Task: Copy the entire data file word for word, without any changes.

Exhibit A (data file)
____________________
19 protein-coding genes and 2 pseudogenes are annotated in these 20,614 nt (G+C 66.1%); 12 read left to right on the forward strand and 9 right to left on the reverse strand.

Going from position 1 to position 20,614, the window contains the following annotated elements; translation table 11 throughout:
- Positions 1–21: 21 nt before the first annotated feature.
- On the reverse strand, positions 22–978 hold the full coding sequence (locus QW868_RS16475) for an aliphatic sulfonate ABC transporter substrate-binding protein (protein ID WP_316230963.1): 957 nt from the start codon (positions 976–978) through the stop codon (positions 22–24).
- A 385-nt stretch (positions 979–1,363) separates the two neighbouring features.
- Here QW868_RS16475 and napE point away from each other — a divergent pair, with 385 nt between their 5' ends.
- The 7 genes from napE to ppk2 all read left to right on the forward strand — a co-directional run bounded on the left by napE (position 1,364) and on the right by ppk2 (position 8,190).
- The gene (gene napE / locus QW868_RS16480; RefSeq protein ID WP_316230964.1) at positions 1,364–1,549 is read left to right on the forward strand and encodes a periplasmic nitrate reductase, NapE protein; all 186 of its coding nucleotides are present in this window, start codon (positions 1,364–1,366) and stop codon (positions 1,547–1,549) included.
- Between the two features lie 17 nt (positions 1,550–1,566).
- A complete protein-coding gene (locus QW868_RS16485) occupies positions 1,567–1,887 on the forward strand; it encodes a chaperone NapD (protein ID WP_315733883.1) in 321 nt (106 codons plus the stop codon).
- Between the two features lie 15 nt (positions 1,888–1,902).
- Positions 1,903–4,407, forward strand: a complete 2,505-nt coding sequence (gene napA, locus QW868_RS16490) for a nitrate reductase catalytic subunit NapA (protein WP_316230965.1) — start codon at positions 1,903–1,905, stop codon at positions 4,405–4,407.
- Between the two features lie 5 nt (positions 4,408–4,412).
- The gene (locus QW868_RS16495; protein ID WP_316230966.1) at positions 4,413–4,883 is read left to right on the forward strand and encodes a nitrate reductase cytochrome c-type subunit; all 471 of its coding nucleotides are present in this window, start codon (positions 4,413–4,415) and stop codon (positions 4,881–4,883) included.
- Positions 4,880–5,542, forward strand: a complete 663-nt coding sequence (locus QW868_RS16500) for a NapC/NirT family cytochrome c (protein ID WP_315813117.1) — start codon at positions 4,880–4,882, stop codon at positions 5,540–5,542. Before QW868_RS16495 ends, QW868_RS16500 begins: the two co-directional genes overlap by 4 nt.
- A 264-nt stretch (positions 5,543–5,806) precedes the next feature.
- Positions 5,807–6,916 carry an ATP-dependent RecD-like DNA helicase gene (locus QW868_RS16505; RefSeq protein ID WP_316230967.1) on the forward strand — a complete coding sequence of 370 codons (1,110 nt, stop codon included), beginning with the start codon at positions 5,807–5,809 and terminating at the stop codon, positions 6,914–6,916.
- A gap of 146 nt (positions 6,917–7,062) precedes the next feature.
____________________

19 protein-coding genes and 2 pseudogenes are annotated in these 20,614 nt (G+C 66.1%); 12 read left to right on the forward strand and 9 right to left on the reverse strand.

Going from position 1 to position 20,614, the window contains the following annotated elements; translation table 11 throughout:
- Positions 1–21: 21 nt before the first annotated feature.
- On the reverse strand, positions 22–978 hold the full coding sequence (locus QW868_RS16475) for an aliphatic sulfonate ABC transporter substrate-binding protein (protein ID WP_316230963.1): 957 nt from the start codon (positions 976–978) through the stop codon (positions 22–24).
- A 385-nt stretch (positions 979–1,363) separates the two neighbouring features.
- Here QW868_RS16475 and napE point away from each other — a divergent pair, with 385 nt between their 5' ends.
- The 7 genes from napE to ppk2 all read left to right on the forward strand — a co-directional run bounded on the left by napE (position 1,364) and on the right by ppk2 (position 8,190).
- The gene (gene napE / locus QW868_RS16480; RefSeq protein ID WP_316230964.1) at positions 1,364–1,549 is read left to right on the forward strand and encodes a periplasmic nitrate reductase, NapE protein; all 186 of its coding nucleotides are present in this window, start codon (positions 1,364–1,366) and stop codon (positions 1,547–1,549) included.
- Between the two features lie 17 nt (positions 1,550–1,566).
- A complete protein-coding gene (locus QW868_RS16485) occupies positions 1,567–1,887 on the forward strand; it encodes a chaperone NapD (protein ID WP_315733883.1) in 321 nt (106 codons plus the stop codon).
- Between the two features lie 15 nt (positions 1,888–1,902).
- Positions 1,903–4,407, forward strand: a complete 2,505-nt coding sequence (gene napA, locus QW868_RS16490) for a nitrate reductase catalytic subunit NapA (protein WP_316230965.1) — start codon at positions 1,903–1,905, stop codon at positions 4,405–4,407.
- Between the two features lie 5 nt (positions 4,408–4,412).
- The gene (locus QW868_RS16495; protein ID WP_316230966.1) at positions 4,413–4,883 is read left to right on the forward strand and encodes a nitrate reductase cytochrome c-type subunit; all 471 of its coding nucleotides are present in this window, start codon (positions 4,413–4,415) and stop codon (positions 4,881–4,883) included.
- Positions 4,880–5,542, forward strand: a complete 663-nt coding sequence (locus QW868_RS16500) for a NapC/NirT family cytochrome c (protein ID WP_315813117.1) — start codon at positions 4,880–4,882, stop codon at positions 5,540–5,542. Before QW868_RS16495 ends, QW868_RS16500 begins: the two co-directional genes overlap by 4 nt.
- A 264-nt stretch (positions 5,543–5,806) precedes the next feature.
- Positions 5,807–6,916 carry an ATP-dependent RecD-like DNA helicase gene (locus QW868_RS16505; RefSeq protein ID WP_316230967.1) on the forward strand — a complete coding sequence of 370 codons (1,110 nt, stop codon included), beginning with the start codon at positions 5,807–5,809 and terminating at the stop codon, positions 6,914–6,916.
- A gap of 146 nt (positions 6,917–7,062) precedes the next feature.